GRAIL Grabs $300 Million Ahead of Possible IPO on Hong Kong Exchange


With a new chief executive officer on board, GRAIL, Inc. has secured a whopping $300 million in an oversubscribed Series C financing round led by multiple Chinese investment groups.

The support from the Chinese groups comes as the Bay Area company is building capabilities in Asia to develop tests for the early detection of cancers prevalent in the region. GRAIL has a collaborative arrangement with The Chinese University of Hong Kong and intends to launch a screening test for the early detection of nasopharyngeal cancer this year in the area.

Last year GRAIL also merged with Hong Kong-based Cirina, Ltd., a privately-held company also focused on early cancer screening technology. That move gave the company a firm toehold in Asia, where it is rumored to be flirting with an initial public offering on the Hong Kong Exchange. China BioToday said GRAIL could take advantage of new rules on the exchange that allow companies to IPO even if they aren't profitable.

The latest financing round was led by Hong Kong-based Ally Bridge Group. Other participants include Hillhouse Capital Group, 6 Dimensions Capital Blue Pool Capital, China Merchant Securities International, CRF Investment, HuangPu River Capital (HPR), ICBC International, Sequoia Capital China, and WuXi NextCODE.

Ken Drazen, president of GRAIL, said the company is fortunate to partner with the international investors who “share our vision of delivering early detection products to people globally.”

“Many of our new investors have a focus in Asia, which we believe is a natural fit as we plan to grow our capabilities and operations in the region, following the planned launch of our first product for early detection of nasopharyngeal cancer in Hong Kong this year,” Drazen added in a statement.

Frank Yu, founder and CEO of Ally Bridge Group, touted the GRAIL programs. He said his company’s significant investment in GRAIL aligns with Ally’s “strong focus” on financing innovative life science technologies.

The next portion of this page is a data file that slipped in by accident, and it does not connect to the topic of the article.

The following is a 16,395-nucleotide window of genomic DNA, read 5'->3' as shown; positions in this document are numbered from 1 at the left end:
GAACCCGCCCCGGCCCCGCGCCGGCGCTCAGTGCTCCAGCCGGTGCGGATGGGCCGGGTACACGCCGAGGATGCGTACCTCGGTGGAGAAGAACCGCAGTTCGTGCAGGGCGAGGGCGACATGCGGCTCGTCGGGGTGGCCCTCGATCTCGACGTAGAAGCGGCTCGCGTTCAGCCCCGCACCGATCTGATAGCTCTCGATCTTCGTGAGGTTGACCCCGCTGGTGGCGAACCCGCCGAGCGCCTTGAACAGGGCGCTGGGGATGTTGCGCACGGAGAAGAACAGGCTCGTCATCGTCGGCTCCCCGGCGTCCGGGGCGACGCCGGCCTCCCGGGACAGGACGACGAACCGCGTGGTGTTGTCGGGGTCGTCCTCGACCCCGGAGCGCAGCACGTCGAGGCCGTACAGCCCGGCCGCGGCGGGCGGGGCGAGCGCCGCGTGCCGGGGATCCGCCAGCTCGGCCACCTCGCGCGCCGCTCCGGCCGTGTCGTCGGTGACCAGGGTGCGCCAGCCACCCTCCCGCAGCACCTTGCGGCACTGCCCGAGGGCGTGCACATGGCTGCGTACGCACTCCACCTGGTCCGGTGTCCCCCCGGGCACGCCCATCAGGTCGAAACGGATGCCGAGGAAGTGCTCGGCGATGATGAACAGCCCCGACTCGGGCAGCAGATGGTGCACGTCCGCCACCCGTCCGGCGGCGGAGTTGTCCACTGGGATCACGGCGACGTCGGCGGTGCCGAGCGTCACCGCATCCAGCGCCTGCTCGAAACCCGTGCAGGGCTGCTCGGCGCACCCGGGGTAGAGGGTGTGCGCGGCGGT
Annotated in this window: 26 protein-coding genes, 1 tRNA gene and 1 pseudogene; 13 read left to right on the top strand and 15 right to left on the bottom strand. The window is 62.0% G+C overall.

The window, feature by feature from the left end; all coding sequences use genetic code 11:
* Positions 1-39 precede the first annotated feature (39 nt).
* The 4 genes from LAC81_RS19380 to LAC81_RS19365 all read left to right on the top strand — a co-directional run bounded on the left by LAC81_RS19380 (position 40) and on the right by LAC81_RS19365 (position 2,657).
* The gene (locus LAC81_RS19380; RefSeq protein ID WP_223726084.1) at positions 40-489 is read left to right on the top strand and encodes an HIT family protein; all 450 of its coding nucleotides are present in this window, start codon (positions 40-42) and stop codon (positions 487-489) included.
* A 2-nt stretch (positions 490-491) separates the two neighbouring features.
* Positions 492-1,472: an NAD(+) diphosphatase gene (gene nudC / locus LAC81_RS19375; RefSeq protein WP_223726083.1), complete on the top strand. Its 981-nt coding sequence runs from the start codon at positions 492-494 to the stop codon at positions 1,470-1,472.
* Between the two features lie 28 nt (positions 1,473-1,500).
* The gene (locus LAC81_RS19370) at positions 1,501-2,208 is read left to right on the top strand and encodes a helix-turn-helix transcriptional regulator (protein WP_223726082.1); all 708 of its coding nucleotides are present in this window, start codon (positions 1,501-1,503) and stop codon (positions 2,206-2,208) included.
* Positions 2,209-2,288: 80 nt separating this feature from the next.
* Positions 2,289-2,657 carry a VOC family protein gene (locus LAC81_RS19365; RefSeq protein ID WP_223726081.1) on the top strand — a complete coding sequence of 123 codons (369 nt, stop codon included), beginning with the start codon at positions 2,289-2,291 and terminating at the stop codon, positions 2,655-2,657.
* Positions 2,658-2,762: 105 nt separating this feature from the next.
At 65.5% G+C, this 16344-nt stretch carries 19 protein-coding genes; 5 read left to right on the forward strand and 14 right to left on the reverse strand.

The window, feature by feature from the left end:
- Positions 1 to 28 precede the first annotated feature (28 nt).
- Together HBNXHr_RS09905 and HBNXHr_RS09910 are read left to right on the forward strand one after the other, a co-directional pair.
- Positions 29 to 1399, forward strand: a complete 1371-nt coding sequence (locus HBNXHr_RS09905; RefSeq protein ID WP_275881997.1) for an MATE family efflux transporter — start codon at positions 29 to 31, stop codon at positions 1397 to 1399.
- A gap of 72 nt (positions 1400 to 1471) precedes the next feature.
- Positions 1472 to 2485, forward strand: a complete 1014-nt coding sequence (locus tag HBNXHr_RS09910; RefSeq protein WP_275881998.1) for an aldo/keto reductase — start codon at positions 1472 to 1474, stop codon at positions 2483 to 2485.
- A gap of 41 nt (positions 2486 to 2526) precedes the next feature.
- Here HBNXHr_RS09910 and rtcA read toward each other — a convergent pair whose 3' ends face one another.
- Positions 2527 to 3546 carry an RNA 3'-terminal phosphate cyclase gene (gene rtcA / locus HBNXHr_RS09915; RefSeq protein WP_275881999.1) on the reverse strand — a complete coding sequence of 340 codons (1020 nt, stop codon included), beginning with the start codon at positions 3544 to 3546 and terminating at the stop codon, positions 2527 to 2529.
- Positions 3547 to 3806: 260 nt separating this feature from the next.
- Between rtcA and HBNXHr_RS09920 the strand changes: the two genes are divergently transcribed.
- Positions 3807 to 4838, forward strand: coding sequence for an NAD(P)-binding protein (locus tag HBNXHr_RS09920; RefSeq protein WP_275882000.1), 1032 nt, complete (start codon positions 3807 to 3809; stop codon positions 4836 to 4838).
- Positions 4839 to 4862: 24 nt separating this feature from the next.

China and Asia are playing an increasingly important role in oncology programming for biotech companies. Not only is the country seen as a lucrative market for drugs, particularly oncology medicines, entities within the country are making heavy investments in the global biotech industry. Several companies, including Eli Lilly, have been developing partnerships with Chinese firms in order to secure a toehold in the lucrative markets.

In the two years since GRAIL launched with a dream of developing a “pan-cancer” screening test, the company has raised more than $1.5 billion in three rounds of equity financing. GRAIL said the latest funding will support its ongoing development and validation of products for the early detection of cancer. GRAIL’s technology measures circulating nucleic acids in blood, which is believed to provide a greater opportunity in detecting cancers early as opposed to searching for cancer biomarkers. The company initiated two screening studies, the Circulating Cell-free Genome Atlas (CCGA) Study and the STRIVE study.

“GRAIL has continued to execute at a rapid pace towards its goal of saving lives through early detection of cancer. We have enrolled more than 73,000 participants in our population-scale clinical studies, CCGA and STRIVE, and are on-track to complete enrollment in both studies this year,” said Jennifer Cook, GRAIL’s CEO. “We recently reported data supporting the potential for development of a highly specific and sensitive blood test, and are now continuing our development programs to optimize and validate a product for early detection of multiple cancer types.” 

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